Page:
You could have 3 Hullbreacher + 1-2 Day's. Hullbreacher is nonlegendary and turns sideways (i.e. does things beyond the passive ability), so it doesn't need to mitigate self-flooding the way legendary Narset does. The floor of a flash 3-power blue creature can't be that low. Pitches to Force, ambushes fair attacker, discards removal spell, Bolts PWs. But yes, it doesn't help dig into Day's, so the draw combo is unreliable. Added variance.

    It sounds like the underlying issue is Dreadnought's 2-for-1 A-then-B is already enough variance that it can't tolerate any other source of variance, card disadvantage, or conditional draw. Or conversely, tier 1 engines that already work don't need the added variance of Dreadnought.
    You start running into problems in the format if you're playing a lot of 3/2 bodies without pretty heavy removal accompanying them. There's 1 mana 3/4s and Goyf/Murktide types on 2 mana, so it can become very difficult to actually punch through. You're more likely to reach a battlefield stall (if you're not just behind in the race), at which point you're the one topdecking Daze. As you say, it's too much variance to sustain (particularly when the pieces of each combo don't help each other).

    So despite new cards like Shark Typhoon and Timeless Dragon, Landstill still has the classic problem of struggling to actually finish matches. It was like that in the old days of Factory beatdown (and even older days of Mindslaver lock). I had hoped it improved. The problem's even worse online, where those timeout draws become match losses or you have to invest much more time to gain the same number of trophies, so no wonder there's so little Landstill represented in MTGO data.
    The time issues have more to do with maintaining speed in paper, which has been harder to get practice the past few years of covid. Online the time is usually okay (no shuffling), but casting Cling to Dust is like a 20 second investment. The issue with online is that league experience is fairly useless when combo is so overrepresented (so you'll get a lot of fake matchups, where time really isn't an issue...so you don't get any meaningful practice). It should also be noted that the average legacy match take a lot more time b/c the format is flooded with answers which take time to slog through (on top of their cantrips and fetch/shuffles or Saga/whatever). Every paper round it is common that people (not on Standstill) are going to time, so at some point they may need to increase round time by 5-10 minutes to discourage people from not conceding when they are dead.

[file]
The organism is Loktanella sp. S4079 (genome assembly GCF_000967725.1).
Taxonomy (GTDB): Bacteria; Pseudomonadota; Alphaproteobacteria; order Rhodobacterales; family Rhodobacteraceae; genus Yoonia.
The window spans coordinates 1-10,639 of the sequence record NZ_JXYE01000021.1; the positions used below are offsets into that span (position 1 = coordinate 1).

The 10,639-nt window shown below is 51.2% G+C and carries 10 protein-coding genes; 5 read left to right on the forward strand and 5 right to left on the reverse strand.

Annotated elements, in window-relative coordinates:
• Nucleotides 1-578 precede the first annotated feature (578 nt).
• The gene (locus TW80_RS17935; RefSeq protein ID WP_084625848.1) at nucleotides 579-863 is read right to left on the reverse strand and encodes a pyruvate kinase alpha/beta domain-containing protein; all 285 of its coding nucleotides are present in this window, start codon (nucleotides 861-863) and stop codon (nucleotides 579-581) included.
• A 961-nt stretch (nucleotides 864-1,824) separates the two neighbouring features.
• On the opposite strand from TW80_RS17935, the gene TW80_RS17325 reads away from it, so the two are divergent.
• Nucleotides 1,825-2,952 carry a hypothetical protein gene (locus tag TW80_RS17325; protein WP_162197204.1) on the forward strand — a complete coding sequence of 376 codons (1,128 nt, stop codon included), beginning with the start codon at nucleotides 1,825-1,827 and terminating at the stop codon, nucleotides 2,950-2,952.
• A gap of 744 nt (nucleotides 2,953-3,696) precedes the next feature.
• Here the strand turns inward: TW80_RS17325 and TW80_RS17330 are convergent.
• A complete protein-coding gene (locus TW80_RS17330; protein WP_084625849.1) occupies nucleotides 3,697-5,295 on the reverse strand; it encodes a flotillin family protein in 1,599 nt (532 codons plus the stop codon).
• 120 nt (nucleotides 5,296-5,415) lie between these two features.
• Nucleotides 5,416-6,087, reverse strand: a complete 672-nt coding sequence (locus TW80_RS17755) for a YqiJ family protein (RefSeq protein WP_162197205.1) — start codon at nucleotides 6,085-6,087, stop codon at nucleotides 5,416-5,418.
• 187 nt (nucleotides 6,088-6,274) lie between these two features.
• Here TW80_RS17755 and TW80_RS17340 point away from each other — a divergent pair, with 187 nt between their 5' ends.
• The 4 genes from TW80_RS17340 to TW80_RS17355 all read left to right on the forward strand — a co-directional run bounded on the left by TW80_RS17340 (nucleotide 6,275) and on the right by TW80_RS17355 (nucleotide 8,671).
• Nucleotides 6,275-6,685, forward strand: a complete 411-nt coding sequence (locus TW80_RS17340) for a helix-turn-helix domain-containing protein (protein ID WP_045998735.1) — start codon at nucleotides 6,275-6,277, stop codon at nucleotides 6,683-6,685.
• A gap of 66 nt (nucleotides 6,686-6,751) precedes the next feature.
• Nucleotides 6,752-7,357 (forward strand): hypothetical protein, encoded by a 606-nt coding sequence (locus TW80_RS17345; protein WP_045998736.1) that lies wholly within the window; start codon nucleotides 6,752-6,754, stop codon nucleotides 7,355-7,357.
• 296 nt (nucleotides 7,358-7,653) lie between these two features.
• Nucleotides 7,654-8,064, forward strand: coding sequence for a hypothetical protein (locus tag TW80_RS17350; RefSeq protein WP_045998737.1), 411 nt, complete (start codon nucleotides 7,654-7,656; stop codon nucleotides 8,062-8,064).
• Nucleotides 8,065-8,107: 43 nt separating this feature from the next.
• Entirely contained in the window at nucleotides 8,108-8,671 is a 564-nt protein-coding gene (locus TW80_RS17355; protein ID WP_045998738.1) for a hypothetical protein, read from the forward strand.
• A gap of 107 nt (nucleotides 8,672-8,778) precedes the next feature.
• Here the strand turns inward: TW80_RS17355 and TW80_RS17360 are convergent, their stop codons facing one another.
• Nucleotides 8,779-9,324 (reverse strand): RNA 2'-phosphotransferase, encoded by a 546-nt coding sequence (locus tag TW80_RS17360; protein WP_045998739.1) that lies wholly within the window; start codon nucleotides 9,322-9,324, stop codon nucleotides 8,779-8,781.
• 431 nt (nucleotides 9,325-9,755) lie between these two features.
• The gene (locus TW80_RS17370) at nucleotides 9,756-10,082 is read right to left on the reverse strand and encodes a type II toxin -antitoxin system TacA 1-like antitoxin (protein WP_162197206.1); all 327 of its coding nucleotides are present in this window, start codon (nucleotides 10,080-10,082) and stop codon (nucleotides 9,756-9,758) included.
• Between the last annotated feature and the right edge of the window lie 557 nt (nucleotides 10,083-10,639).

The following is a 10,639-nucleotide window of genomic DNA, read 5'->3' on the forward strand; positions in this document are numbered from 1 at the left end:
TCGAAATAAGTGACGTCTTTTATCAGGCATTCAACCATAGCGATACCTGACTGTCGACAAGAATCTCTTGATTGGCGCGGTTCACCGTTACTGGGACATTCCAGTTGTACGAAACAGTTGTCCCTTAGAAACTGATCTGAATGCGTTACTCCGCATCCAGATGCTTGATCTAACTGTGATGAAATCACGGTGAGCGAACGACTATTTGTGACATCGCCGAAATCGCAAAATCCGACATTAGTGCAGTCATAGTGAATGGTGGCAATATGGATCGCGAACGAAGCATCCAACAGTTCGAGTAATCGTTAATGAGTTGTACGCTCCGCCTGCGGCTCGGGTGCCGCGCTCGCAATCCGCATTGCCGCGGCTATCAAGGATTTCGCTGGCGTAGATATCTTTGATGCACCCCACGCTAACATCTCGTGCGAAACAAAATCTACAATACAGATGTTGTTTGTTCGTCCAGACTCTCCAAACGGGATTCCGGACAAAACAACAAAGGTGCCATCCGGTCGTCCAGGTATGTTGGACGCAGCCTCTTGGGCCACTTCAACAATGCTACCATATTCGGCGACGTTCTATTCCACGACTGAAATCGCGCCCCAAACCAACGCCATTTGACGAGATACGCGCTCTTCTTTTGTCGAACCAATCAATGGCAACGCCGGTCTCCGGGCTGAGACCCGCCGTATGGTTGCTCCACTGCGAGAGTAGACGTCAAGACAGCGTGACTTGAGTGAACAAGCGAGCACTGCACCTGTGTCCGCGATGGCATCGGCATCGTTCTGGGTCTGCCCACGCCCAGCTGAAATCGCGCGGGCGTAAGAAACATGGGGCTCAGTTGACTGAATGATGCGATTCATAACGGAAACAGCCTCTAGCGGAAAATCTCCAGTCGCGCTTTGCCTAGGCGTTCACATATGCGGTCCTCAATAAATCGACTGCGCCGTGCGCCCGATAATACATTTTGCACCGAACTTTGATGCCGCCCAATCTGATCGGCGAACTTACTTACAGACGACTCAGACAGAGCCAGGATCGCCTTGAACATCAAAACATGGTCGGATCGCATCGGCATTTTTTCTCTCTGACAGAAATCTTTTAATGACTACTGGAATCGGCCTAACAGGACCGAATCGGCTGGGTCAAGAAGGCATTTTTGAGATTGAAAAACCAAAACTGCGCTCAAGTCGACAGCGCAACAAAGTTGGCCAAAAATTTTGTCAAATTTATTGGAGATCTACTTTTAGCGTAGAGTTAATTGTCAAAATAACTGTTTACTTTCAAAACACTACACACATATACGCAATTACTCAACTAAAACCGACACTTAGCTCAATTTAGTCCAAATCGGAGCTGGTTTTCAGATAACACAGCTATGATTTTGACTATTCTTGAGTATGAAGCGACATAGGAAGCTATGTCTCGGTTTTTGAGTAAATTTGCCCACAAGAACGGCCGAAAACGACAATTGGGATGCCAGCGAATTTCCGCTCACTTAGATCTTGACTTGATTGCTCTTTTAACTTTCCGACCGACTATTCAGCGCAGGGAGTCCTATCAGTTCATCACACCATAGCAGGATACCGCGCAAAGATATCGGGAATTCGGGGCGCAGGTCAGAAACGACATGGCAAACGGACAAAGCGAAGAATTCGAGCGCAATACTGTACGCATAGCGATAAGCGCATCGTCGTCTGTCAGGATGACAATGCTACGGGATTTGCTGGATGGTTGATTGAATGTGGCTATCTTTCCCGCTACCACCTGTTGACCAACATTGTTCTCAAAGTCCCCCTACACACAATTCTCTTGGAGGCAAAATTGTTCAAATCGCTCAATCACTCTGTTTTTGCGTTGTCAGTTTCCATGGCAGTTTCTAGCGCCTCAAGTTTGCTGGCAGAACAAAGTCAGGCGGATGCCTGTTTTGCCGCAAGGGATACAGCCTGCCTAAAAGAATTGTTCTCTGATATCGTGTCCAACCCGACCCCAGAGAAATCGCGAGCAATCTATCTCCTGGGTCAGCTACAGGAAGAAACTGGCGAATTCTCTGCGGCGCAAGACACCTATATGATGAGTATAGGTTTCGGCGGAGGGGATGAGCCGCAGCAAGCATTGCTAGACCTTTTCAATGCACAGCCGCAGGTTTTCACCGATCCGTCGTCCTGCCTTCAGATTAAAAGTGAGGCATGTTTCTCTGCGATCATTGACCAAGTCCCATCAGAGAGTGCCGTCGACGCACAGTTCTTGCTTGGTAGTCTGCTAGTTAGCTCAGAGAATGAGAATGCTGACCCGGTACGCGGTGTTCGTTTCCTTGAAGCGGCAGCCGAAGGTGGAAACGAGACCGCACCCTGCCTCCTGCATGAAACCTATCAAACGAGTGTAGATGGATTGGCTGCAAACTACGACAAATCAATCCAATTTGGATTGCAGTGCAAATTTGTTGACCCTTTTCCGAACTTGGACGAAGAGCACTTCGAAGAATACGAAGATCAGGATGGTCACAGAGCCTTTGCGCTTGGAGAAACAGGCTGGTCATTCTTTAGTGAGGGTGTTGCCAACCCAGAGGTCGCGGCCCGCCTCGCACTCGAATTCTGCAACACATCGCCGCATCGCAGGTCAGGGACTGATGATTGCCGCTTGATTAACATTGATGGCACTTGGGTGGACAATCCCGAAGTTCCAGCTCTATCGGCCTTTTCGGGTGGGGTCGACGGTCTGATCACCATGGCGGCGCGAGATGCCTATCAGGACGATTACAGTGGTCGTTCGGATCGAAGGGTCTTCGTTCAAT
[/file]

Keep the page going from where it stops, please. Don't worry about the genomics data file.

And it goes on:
I suppose the reasons to play Landstill/Dreadstill today are different than before. Tier 1 is dominated by what you call "conventional Legacy", but Standstill allows an "unconventional" game plan that can still compete by ignoring some of these directions of power creep or making them to play in a game they're not designed for.
    Precisely. Punish them for swimming in their own conventional card abyss by playing a different style.

    Back to the DressNought concept, perhaps pairing Dreadnought with conventional CA and conventional cards won't be strictly worse. Dreadnought's fast clock and the mana denial package could still improve matchups against combo, tier 2 greedy mana, and brews - at the expense of adding weaknesses to fair removal (UWR, Bant, D&T, Grixis). Your point is that conventional CA isn't enough to fix those bad fair matchups. Is Standstill necessarily the only thing that does? Can no other draw 3 fill that role?
    You can't dodge the bad matchups, which is the issue. That's too many losses to break even/make money, so like in my above paper set, that cost was $60 buy-in with $110 in prize [$50 profit]...but if I play these StifleNought things, I'm losing money every week. It is really hard to break 2-2 in paper with StifleNought, so even if I play perfectly and have all this experience on Nought, like I know I'm gonna average out between 2-2s and 3-1 (so $60 buy-in, and *maybe* $60 prize on a very good run where exactly half of my results are 3-1).

    In terms of different CA, I'm waiting for Life's Legacy as an instant (does not exist yet) or a playable "you gain, they drain" (so the CA is Arguel's Blood Fast which flips into Diamond Valley...but I need a card that is better than Vito). These are the leading candidates for not-Standstill CA; they just don't exist yet.


    I assume most long-time paper Legacy players own the staples (Forces, full set of fetches, at least 1x blue duals, Wasteland, Xerox, removal) so the cost of a deck is really the cost of its unique cards. Standstill, Shark Typhoon, Timeless Dragon, Supreme Verdict, Sevinne's, Kaya, and black wraths are not that expensive.